Tag Archives: Wooly Bear Caterpillar

Draper Twin Lake Park: The Restless Transitions of Mid-Autumn

A trembling aspen which leafed out in spring, and shed leaves in autumn,  despite having fallen across the Draper marsh in a storm at the end of last winter

October is autumn’s transition month. Some days are warm and sunny, creating almost an illusion of late summer or early September. And on those days, a few bees and butterflies flutter across my path, caterpillars bump along through the grass and native wildflowers still bloom in the fields. A turtle in the Draper marsh basks in the thinning light.

Photos and Text by Cam Mannino

As the month moves on,  a sharpness edges the morning air and shadows slide across the landscape more quickly in the late afternoon. The birds are agitated  – snatching up as much seed as possible, drilling holes for snug winter hideaways, or pausing for an overnight respite before catching a north wind going south.

Change is in the air.  Let’s look back to see what October had to offer as we take the first cold, rainy steps into the austerity of November.

Early October: Late Season Wildflowers Host the Occasional Bee or Butterfly

One Sunday afternoon in October, a Common Buckeye butterfly (Junonia coenia) fluttered down onto  the trail right in front of my husband and I. In the summer, Draper Twin Lake Park hosts a rainbow of butterflies. Some mate, lay their eggs and expire, leaving caterpillars behind in their chrysalises. But this colorful little butterfly migrates south for the winter and returns in the spring. Perhaps it stopped at Draper to sample the various goldenrods, since it prefers yellow flowers. Can you see the slightly bug-eyed expression on its face? I laughed to think it was as surprised to see my husband and I as we were to see it land right in front of us!

The Common Buckeye is a lovely little butterfly that I see most often during its migration to southern climes.

In early October, afternoons were still occasionally above 50°, warm enough for the European Honey Bees (Apis mellifera) to gather more winter stores. The nectar collected by these bees will be turned into honey for the hive to feed on in the winter. Having large stores of nourishment in the hive is crucial if honey bees are to survive the winter months, so this one paid no attention to me as it probed for some last sips of nectar.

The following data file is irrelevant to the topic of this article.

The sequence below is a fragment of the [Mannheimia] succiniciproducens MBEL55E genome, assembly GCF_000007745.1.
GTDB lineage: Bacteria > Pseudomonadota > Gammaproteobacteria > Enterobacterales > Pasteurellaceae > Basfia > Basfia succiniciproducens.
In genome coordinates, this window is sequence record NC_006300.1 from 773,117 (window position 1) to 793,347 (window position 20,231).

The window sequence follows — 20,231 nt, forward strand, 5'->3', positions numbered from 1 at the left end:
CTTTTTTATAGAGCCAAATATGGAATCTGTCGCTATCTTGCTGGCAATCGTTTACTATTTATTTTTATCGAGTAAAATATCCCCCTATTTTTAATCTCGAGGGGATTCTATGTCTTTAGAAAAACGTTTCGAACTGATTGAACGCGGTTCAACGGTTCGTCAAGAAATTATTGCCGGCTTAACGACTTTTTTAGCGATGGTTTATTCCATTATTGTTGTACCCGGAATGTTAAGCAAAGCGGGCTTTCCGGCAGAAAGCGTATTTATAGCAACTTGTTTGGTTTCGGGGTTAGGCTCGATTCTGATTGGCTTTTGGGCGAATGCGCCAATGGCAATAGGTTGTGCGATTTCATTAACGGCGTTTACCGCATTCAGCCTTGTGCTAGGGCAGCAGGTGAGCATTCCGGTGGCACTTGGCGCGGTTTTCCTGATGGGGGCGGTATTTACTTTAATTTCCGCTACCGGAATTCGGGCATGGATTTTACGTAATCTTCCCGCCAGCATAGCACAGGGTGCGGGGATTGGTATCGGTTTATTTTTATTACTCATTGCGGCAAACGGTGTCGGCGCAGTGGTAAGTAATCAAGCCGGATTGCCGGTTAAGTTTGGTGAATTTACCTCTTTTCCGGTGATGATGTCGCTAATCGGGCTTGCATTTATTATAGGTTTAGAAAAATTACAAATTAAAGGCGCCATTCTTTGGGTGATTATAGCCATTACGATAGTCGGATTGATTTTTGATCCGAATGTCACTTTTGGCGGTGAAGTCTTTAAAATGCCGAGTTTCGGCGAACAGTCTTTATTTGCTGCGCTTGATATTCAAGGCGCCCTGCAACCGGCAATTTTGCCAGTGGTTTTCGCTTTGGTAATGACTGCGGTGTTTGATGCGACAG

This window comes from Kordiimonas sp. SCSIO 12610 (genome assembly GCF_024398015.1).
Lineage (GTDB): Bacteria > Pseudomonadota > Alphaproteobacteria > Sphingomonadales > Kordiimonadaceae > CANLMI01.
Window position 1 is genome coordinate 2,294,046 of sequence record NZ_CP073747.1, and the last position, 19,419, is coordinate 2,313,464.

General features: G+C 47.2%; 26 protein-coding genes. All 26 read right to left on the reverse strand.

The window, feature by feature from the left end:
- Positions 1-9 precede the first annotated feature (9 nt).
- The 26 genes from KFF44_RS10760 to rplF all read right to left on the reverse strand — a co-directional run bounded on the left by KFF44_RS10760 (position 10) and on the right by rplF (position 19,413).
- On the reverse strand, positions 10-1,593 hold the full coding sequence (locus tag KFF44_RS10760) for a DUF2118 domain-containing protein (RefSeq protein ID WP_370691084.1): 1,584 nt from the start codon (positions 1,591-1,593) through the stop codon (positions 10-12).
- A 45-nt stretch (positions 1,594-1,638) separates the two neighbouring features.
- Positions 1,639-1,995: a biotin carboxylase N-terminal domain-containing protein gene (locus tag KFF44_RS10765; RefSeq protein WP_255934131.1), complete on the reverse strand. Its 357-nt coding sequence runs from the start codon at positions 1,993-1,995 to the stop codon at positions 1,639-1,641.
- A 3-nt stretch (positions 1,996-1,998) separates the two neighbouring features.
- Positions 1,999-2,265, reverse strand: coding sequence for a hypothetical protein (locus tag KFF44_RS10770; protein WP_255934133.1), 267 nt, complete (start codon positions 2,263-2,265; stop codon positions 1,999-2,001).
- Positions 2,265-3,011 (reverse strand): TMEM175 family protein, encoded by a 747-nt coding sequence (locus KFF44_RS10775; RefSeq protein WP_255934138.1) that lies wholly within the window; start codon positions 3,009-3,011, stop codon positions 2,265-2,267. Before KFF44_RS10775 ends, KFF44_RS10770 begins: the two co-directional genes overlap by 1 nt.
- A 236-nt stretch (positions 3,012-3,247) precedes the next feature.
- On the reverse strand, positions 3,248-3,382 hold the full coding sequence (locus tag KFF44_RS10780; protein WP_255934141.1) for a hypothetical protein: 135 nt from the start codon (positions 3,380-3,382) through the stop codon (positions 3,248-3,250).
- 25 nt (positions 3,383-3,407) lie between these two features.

A Honey Bee gathering nectar from an aster to feed the hive during the cold winter months.

The sturdy Heath Aster (Symphyotrichum ericoides) emerges as the summer fades and blooms heartily in the cooler temperatures. So any warm afternoon in fall, this lovely native wildflower offers itself to foraging bees in the hope of being pollinated quickly so that seeds will be ready before the snow falls.

Heath Asters make their own white snowstorm, often blooming right up until snow falls.

Brown-eyed Susans (Rudbeckia triloba) look a lot like their relative, the Black-eyed Susans (Rudbeckia hirta). But Brown-eyeds tend to grow multiple stems from a single root and usually grow taller than the Black-eyed variety. I see them only in late summer or fall, whereas Black-eyeds last from June to September. Nice to have some fresh yellow wildflowers just as cool weather sets in!

Brown-eyed Susans are short-lived perennials that grow on mulitple stems.

A lone, fading Black-eyed Susan hid a tiny beetle among its petals and attracted a greenish-gray caterpillar busily nibbling off the tiny yellow flowers poking from the wildflower’s composite seed head. After pouring over the guide Caterpillars of Eastern North America by David L. Wagner, my best guess is that it’s the caterpillar of the Common Pug Moth (Eupithecia vulgata) whose larva has chevrons along its spine and which feeds on these flowers, among many other plants. If I’m right about the caterpillar (and remember, I’m just guessing!), the Pug Moth is a  modest gray- brown with a small dark spot on both its fore- and hindwings.

An insect caterpillar and a small beetle  as well as various windflower fibers have landed on a fading Black-eyed Susan.

In the grass, we found a Wooly Bear Caterpillar, the larva  of the Isabella Tiger Moth (Pyrrharctia isabella). If you look carefully below, you can almost discern its projecting mandibles (jaws) about to tear off the edge of a clover leaf. (Sorry for the blur. It was chewing rather vigorously!) The Farmer’s Almanac these days does a fine job of explaining the “folklore” behind the idea that the width of the color bands predict the severity of winter. A serious scientific study has never been done; it would require too many caterpillars over too many years. According to Wikipedia, however, Wooly Bears vary a lot in their color banding and the bands also tend to widen with each molt – so it’s not likely to be an ace weatherman.